Pratical Application of MT

LOL @ Joe...

hmmm, I can't tell if you're laughing at me or just amused by this misunderstanding. Can't say it'll really bother me either way though.

Well I guess that explains everything.


The first thing I did as he tried to tackle me was bury my elbows behind his collarbones and keep my hips as far back as possible.

I have never been taught to do that, it just felt like the right thing to do.


Thanks for all replies... gives me something to think about and work on.

Thanks again,

Exactly what I was thinking Beev, keeping your hips away and maintaing some distance using the elbows. That'll defend from throws and tackles enough to give you room to hit, which is what a striker really needs. It was a good natural reaction.

Maye see if some BJJ/Judo places will let you pay by the lesson. That's what I want to do. Take Muy Tai boxing regularly and once a week or every other week take a grappling lesson. Maybe make a friend who knows grappling and you can teach eachother your techniques.

I think why many UFC type fights end up on the ground is because there are so many grapplers. A normal person on the street might think it's necessary to grapple you and want to kock you out quickly. If you are a better stand up fighter you would hopefully knock him out before he decides that grappling wouldn't be so bad.



I'm wonderin if you have ever tried that in a real street fight, and if so, was survival REALLY that trivially simple.

I'll feel realy silly if I wasted all these years training :)


I'm not sure what I said led you to think so, but I in no way am implying that it would be easy. You say simple, and simple it might be. I mean fighting is generally pretty simple, it's just also very difficult. I mean you could look at as complicated when you factor in timing and postioning, but when you break it down into "you don't hit me I hit you", it's really simple, just not easy. Almost like lifting 600lbs, relatively simple thing to do - just pick it up, but it does require a lot of training and even technique. Years spent training are years well spent. Without working out the detail of technique through those years, you'll never have a consistently effective attack because you would have no technique.

Sprawl or move away to create distance and then strike. I figure with a tackle they'll probably lunge at you, and once you get just out of their range, they should be off balance enough for you to put something in there, perhaps like what beev did, I'm not sure if he tried to move out of the tackle.

Beev is right, of course.

But my $.02 is that you have to look very carefully at what parts of Muay Thai are the most applicable for self defense, and in what situations.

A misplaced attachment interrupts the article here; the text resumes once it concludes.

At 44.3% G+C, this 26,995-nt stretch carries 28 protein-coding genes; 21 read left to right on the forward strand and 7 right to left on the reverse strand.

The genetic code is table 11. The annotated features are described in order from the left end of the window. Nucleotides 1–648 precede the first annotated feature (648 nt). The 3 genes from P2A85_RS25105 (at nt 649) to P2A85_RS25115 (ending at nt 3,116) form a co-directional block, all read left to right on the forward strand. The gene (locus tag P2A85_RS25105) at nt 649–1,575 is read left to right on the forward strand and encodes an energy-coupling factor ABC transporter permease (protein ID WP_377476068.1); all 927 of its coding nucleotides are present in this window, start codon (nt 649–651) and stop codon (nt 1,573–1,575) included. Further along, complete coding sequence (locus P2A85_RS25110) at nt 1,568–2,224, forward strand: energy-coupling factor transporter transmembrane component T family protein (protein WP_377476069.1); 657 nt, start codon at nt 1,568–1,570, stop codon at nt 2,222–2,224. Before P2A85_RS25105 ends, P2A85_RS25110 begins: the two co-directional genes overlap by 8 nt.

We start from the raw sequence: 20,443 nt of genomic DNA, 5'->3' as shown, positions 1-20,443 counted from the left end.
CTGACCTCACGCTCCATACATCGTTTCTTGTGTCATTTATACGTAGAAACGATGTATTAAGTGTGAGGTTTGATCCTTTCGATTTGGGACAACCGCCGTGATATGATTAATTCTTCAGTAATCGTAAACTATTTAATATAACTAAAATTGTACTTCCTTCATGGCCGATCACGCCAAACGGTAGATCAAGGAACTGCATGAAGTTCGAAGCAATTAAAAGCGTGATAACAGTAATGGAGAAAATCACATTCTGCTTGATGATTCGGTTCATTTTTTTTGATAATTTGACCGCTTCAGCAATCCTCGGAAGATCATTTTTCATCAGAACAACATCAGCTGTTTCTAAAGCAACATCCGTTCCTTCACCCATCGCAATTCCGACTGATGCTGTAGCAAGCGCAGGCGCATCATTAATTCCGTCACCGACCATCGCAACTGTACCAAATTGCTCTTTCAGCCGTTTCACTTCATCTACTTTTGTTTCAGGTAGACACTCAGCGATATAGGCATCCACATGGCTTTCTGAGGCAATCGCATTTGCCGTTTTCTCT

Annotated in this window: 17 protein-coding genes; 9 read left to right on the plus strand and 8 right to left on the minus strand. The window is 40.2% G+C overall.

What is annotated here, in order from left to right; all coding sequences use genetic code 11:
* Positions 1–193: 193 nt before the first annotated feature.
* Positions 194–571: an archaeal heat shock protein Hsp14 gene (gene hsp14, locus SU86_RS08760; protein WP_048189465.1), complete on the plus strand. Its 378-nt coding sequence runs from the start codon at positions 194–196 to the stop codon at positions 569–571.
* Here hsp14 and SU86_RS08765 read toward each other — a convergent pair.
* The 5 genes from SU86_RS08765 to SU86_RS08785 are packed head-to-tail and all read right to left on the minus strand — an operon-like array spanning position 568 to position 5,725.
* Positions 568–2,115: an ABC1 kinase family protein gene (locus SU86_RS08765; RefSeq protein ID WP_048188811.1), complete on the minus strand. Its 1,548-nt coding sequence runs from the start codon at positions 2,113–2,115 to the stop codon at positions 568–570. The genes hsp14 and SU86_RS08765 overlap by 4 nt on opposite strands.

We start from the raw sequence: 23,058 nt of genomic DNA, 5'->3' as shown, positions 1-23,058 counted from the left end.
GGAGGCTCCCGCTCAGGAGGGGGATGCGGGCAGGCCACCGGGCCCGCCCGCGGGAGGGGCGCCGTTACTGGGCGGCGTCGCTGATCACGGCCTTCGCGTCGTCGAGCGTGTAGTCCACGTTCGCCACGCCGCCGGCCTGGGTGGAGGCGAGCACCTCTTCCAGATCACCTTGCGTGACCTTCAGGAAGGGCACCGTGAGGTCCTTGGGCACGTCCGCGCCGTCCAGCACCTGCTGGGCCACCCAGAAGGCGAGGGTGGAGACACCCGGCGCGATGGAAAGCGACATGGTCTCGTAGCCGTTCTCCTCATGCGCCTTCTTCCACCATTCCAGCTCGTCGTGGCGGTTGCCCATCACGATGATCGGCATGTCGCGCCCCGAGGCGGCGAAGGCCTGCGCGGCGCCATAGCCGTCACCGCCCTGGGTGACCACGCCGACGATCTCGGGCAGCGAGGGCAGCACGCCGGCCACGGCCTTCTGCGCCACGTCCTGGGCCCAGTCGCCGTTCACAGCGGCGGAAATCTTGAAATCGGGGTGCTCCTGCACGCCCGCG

Elbows and Knees are arguably the most effective self defense tools in Muay Thai. They can even be applied (with limitations, of course) while on the ground.

If you have someone who is willing to stand and fight you, then its pretty easy to figure out what to do. I know of many a fight that ended before it really got started when a Muay Thai practitioner kicked his opponent once in the leg. Nothing will take the fight out of someone faster. The problem is getting that first shot in.

If you're worried about being tackled, then you need to start REALISTICALLY training against someone who tries to tackle you.

I used to teach some defense against the shoot as I had some MMA guys taking my class. I would have them defend the shoot by stepping back with straight punches then circling out with a hook. We would also practice sprawling.

Bottom line though. If you want to learn street defense using Muay Thai, you have to train realistically for it. Have a training partner do realistic defense drills with you. Make sure to include weapons.

But remember, too. A lot of fights start with a sucker punch. Your best bet is simply to avoid getting in altercations. If shit starts to go down, then find somewhere else to be before it escalates.

Khun Kao

MT is one of the most applicable styles of fighting when it comes to street situations.

Dont worry about a larger opponent trying to tackle you. If you become even half decent at long and curve knees, then some heavy guy will have a hard time tackling you. And even if he does, hes going to regret it.

I actually knocked out a rugby player in an altercation once. I was about 17 and fancied myself as a bit of a ladies man. I didnt realise that I chatting up his sister!

Anyway, to start things off, he comes across grunting and you could smell the sweat a mile off. He grabs me by the shirt collar and starts yelling obscenties.

So, the first thing I did was take hold of his arm and posted off it and long kneed him straight in the "genitalia". So he bent over but tried to rugby tackle me, so I threw a few knees at his face but he ended up falling on top me in a heap. All I remember was pulling his head back and just elbowing him in the head and face. I elbowed him about 4 times.

So he was out and on top of me. I had to wait for the bouncers to come and lift him off me:) Funny thing is, his other freinds, who were just as big and sweaty, were ROTFL at the fact that I KO'd him and he was at least 60lbs heavier than me. I was a wopping 130lbs at the time.


I'm learning MT and I was simply wondering how pratical it would be in a real fight. Particularly, I was wondering this in the light of the fact that I don't know any grapling. I was envisioning a fight between myself, a decent practioner of MT, and a larger but untrained person. It occured to me that despite my MT background they could simply tackle me from the onset and beat me with their supperior weight that way. Any ideas on the reality of this or ways to keep on ones feet during a fight? I realize one natural solution to this would be to learn something like Judo or BJJ but I lack the time.